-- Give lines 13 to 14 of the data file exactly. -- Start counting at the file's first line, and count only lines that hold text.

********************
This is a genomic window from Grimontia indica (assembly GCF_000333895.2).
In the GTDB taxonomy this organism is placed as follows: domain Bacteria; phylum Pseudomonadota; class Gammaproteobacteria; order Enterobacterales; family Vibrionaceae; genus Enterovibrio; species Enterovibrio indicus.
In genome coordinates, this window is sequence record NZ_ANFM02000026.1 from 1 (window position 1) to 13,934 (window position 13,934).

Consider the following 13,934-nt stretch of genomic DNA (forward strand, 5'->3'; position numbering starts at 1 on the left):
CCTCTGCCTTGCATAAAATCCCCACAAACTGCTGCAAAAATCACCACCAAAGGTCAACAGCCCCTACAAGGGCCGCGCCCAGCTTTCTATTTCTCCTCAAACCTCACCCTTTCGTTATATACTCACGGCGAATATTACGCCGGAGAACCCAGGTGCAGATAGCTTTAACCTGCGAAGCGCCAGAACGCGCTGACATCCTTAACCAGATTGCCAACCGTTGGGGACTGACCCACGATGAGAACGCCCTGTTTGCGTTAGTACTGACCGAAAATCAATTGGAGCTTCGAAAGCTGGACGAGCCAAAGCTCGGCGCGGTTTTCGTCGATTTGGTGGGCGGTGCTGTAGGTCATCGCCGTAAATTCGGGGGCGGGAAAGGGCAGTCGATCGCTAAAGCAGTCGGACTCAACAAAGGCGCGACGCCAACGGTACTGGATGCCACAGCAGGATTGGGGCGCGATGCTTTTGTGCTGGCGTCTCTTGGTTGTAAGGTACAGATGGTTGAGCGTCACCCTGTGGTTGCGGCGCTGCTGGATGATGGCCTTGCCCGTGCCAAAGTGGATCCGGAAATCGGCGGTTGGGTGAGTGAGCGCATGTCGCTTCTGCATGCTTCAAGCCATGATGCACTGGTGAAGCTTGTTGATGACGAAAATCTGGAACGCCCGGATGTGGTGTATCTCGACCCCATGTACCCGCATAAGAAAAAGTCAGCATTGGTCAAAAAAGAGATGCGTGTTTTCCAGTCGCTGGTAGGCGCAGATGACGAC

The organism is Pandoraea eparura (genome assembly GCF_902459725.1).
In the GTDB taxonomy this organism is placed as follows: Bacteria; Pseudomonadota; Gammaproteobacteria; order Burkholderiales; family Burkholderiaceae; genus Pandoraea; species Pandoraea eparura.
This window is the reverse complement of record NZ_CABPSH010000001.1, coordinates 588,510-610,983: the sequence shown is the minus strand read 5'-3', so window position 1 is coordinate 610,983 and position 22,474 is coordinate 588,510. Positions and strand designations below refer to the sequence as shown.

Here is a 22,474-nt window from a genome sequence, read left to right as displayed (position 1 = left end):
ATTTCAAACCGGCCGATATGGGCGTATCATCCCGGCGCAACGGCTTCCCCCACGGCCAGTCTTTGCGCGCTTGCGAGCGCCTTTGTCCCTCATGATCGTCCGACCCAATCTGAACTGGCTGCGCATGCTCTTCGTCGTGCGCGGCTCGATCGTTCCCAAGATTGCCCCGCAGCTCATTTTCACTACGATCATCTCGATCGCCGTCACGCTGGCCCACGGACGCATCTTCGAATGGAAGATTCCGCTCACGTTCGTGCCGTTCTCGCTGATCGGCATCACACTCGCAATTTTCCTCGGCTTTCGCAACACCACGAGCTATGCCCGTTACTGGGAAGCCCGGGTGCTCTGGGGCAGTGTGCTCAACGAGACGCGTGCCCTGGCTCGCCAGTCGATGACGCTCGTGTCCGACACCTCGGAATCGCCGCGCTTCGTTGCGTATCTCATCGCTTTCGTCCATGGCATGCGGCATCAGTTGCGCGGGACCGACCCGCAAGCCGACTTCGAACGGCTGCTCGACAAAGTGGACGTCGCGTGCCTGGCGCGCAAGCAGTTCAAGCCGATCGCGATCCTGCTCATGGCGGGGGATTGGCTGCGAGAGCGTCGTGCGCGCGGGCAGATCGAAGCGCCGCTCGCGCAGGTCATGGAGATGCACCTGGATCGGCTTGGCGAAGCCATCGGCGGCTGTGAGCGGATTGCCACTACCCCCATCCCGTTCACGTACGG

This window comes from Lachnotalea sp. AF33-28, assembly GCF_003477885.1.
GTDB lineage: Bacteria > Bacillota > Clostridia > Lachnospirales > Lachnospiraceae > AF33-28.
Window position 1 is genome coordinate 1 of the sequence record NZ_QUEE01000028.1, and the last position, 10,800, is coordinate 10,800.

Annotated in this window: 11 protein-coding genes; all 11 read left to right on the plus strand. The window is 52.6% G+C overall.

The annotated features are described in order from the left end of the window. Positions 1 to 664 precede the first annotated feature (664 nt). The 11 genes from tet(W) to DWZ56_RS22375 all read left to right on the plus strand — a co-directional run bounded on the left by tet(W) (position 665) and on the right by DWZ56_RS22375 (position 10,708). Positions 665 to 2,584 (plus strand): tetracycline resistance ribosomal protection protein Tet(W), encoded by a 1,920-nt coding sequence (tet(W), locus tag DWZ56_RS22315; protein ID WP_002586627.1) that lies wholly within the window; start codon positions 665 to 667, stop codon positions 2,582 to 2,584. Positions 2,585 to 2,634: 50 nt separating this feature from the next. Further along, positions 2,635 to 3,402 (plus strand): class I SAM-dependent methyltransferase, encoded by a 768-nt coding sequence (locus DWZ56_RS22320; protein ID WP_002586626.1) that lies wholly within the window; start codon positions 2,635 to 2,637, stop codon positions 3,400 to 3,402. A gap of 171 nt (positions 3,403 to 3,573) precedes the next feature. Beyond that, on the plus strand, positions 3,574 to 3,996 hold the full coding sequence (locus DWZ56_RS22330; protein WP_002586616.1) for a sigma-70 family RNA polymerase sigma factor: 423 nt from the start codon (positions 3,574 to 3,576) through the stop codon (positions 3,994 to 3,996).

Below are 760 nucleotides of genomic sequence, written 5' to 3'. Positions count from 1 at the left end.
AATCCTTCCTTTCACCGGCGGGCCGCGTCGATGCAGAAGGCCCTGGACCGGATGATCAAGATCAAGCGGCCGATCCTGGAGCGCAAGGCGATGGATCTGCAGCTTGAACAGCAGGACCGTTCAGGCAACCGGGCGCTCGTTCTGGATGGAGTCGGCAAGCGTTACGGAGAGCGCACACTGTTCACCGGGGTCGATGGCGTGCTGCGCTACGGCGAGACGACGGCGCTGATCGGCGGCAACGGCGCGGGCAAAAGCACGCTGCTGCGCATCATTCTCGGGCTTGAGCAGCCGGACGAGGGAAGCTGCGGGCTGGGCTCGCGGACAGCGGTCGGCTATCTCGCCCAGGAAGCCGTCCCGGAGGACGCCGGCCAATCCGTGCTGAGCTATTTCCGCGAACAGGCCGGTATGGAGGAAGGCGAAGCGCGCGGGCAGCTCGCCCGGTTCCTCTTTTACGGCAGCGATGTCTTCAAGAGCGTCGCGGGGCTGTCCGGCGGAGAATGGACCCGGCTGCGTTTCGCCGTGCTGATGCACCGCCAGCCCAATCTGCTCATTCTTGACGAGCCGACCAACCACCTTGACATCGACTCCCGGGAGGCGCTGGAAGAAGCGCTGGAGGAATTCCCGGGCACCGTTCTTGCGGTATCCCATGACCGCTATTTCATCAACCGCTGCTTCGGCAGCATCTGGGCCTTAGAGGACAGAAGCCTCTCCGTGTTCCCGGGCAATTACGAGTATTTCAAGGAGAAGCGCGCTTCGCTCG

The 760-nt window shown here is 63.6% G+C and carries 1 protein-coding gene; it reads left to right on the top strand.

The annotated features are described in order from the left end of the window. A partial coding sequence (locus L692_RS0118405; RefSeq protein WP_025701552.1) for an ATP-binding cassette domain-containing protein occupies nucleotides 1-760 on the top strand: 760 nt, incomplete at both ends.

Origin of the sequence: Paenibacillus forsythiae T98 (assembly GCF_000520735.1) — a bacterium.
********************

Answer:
Window position 1 is genome coordinate 1 of the sequence record NZ_QUEE01000028.1, and the last position, 10,800, is coordinate 10,800.

Annotated in this window: 11 protein-coding genes; all 11 read left to right on the plus strand. The window is 52.6% G+C overall.